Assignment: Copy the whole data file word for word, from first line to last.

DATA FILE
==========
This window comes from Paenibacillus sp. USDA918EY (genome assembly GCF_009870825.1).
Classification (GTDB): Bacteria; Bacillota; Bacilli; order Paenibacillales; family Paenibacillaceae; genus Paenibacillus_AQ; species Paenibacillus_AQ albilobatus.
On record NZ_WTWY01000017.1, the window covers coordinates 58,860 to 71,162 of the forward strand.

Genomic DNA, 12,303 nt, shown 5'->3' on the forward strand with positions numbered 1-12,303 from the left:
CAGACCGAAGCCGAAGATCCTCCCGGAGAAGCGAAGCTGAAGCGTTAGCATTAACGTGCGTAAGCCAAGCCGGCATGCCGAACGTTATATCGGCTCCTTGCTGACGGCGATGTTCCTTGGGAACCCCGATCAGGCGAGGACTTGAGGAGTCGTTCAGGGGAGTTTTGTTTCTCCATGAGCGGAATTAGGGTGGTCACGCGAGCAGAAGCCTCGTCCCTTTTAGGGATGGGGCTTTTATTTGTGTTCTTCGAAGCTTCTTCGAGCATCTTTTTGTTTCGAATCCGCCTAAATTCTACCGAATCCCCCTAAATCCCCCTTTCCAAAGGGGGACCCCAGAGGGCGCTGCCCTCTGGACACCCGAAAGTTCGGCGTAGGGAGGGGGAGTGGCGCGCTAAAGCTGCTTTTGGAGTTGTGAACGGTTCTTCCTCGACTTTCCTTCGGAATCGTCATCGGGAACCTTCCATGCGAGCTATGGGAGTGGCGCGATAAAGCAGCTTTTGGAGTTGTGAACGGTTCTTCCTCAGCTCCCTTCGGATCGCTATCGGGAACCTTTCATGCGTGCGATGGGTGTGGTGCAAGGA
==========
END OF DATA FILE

This window comes from Paenibacillus sp. USDA918EY (genome assembly GCF_009870825.1).
Classification (GTDB): Bacteria; Bacillota; Bacilli; order Paenibacillales; family Paenibacillaceae; genus Paenibacillus_AQ; species Paenibacillus_AQ albilobatus.
On record NZ_WTWY01000017.1, the window covers coordinates 58,860 to 71,162 of the forward strand.

Genomic DNA, 12,303 nt, shown 5'->3' on the forward strand with positions numbered 1-12,303 from the left:
CAGACCGAAGCCGAAGATCCTCCCGGAGAAGCGAAGCTGAAGCGTTAGCATTAACGTGCGTAAGCCAAGCCGGCATGCCGAACGTTATATCGGCTCCTTGCTGACGGCGATGTTCCTTGGGAACCCCGATCAGGCGAGGACTTGAGGAGTCGTTCAGGGGAGTTTTGTTTCTCCATGAGCGGAATTAGGGTGGTCACGCGAGCAGAAGCCTCGTCCCTTTTAGGGATGGGGCTTTTATTTGTGTTCTTCGAAGCTTCTTCGAGCATCTTTTTGTTTCGAATCCGCCTAAATTCTACCGAATCCCCCTAAATCCCCCTTTCCAAAGGGGGACCCCAGAGGGCGCTGCCCTCTGGACACCCGAAAGTTCGGCGTAGGGAGGGGGAGTGGCGCGCTAAAGCTGCTTTTGGAGTTGTGAACGGTTCTTCCTCGACTTTCCTTCGGAATCGTCATCGGGAACCTTCCATGCGAGCTATGGGAGTGGCGCGATAAAGCAGCTTTTGGAGTTGTGAACGGTTCTTCCTCAGCTCCCTTCGGATCGCTATCGGGAACCTTTCATGCGTGCGATGGGTGTGGTGCAAGGA